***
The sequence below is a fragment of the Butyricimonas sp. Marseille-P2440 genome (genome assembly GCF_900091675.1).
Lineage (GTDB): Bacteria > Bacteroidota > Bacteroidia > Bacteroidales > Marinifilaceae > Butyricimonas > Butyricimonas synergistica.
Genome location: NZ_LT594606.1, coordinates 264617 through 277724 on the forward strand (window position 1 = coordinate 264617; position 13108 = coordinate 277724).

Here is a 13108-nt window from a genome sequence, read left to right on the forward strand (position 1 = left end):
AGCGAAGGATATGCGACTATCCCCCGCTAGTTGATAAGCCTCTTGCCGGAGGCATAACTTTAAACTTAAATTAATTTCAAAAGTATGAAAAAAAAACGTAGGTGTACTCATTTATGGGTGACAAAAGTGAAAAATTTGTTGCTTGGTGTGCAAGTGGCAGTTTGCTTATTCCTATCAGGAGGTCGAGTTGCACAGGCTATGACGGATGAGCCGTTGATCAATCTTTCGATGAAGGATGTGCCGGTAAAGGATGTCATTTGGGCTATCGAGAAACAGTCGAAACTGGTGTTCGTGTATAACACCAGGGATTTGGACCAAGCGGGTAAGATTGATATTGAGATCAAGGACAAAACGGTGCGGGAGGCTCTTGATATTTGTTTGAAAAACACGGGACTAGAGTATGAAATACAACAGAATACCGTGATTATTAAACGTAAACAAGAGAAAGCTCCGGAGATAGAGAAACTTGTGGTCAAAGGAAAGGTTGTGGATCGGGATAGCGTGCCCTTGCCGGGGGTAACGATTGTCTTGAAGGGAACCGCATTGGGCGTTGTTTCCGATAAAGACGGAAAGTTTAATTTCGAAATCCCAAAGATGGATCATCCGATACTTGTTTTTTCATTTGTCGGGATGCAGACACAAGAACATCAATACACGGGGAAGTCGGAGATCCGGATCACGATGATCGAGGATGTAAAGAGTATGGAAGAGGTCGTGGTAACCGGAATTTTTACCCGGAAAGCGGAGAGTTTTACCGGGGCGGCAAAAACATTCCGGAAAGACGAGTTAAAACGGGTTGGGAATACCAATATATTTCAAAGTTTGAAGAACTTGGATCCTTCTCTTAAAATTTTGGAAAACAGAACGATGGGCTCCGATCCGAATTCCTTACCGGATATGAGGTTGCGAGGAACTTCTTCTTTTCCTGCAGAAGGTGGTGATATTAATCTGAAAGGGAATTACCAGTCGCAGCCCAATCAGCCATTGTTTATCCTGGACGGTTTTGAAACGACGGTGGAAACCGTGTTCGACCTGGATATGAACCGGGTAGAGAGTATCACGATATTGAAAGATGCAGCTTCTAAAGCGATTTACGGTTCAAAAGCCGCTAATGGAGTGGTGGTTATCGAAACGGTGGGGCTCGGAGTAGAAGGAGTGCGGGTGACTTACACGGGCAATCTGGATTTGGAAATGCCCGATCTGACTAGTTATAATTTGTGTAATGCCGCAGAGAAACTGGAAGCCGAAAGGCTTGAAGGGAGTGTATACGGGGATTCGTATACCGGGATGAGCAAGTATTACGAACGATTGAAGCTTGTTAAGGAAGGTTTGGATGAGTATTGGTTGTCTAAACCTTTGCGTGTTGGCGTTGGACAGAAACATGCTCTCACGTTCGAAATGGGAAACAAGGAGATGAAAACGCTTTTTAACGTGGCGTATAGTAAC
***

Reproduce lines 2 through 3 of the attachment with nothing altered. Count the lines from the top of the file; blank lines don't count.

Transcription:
Lineage (GTDB): Bacteria > Bacteroidota > Bacteroidia > Bacteroidales > Marinifilaceae > Butyricimonas > Butyricimonas synergistica.
Genome location: NZ_LT594606.1, coordinates 264617 through 277724 on the forward strand (window position 1 = coordinate 264617; position 13108 = coordinate 277724).